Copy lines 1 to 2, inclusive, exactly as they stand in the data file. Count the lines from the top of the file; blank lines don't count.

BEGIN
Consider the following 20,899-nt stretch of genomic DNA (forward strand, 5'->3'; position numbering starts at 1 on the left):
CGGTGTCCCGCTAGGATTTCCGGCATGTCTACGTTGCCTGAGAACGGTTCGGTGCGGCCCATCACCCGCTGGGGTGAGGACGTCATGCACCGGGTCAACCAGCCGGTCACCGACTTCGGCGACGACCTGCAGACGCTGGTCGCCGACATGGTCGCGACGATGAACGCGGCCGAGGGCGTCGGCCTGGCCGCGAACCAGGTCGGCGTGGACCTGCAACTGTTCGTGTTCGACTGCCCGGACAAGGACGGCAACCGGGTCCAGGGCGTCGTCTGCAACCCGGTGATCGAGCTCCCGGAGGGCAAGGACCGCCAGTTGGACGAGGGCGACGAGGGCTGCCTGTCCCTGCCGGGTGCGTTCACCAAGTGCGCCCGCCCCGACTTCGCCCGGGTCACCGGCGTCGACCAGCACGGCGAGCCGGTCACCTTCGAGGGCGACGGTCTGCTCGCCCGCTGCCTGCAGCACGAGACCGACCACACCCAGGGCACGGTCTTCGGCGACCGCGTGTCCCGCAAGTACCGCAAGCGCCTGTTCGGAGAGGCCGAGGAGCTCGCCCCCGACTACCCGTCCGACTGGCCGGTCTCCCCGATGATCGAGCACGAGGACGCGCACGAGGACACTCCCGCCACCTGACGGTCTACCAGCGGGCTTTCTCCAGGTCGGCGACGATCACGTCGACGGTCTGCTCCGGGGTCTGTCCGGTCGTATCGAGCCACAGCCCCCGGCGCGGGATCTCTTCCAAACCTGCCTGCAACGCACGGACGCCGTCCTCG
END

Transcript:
Consider the following 20,899-nt stretch of genomic DNA (forward strand, 5'->3'; position numbering starts at 1 on the left):
CGGTGTCCCGCTAGGATTTCCGGCATGTCTACGTTGCCTGAGAACGGTTCGGTGCGGCCCATCACCCGCTGGGGTGAGGACGTCATGCACCGGGTCAACCAGCCGGTCACCGACTTCGGCGACGACCTGCAGACGCTGGTCGCCGACATGGTCGCGACGATGAACGCGGCCGAGGGCGTCGGCCTGGCCGCGAACCAGGTCGGCGTGGACCTGCAACTGTTCGTGTTCGACTGCCCGGACAAGGACGGCAACCGGGTCCAGGGCGTCGTCTGCAACCCGGTGATCGAGCTCCCGGAGGGCAAGGACCGCCAGTTGGACGAGGGCGACGAGGGCTGCCTGTCCCTGCCGGGTGCGTTCACCAAGTGCGCCCGCCCCGACTTCGCCCGGGTCACCGGCGTCGACCAGCACGGCGAGCCGGTCACCTTCGAGGGCGACGGTCTGCTCGCCCGCTGCCTGCAGCACGAGACCGACCACACCCAGGGCACGGTCTTCGGCGACCGCGTGTCCCGCAAGTACCGCAAGCGCCTGTTCGGAGAGGCCGAGGAGCTCGCCCCCGACTACCCGTCCGACTGGCCGGTCTCCCCGATGATCGAGCACGAGGACGCGCACGAGGACACTCCCGCCACCTGACGGTCTACCAGCGGGCTTTCTCCAGGTCGGCGACGATCACGTCGACGGTCTGCTCCGGGGTCTGTCCGGTCGTATCGAGCCACAGCCCCCGGCGCGGGATCTCTTCCAAACCTGCCTGCAACGCACGGACGCCGTCCTCG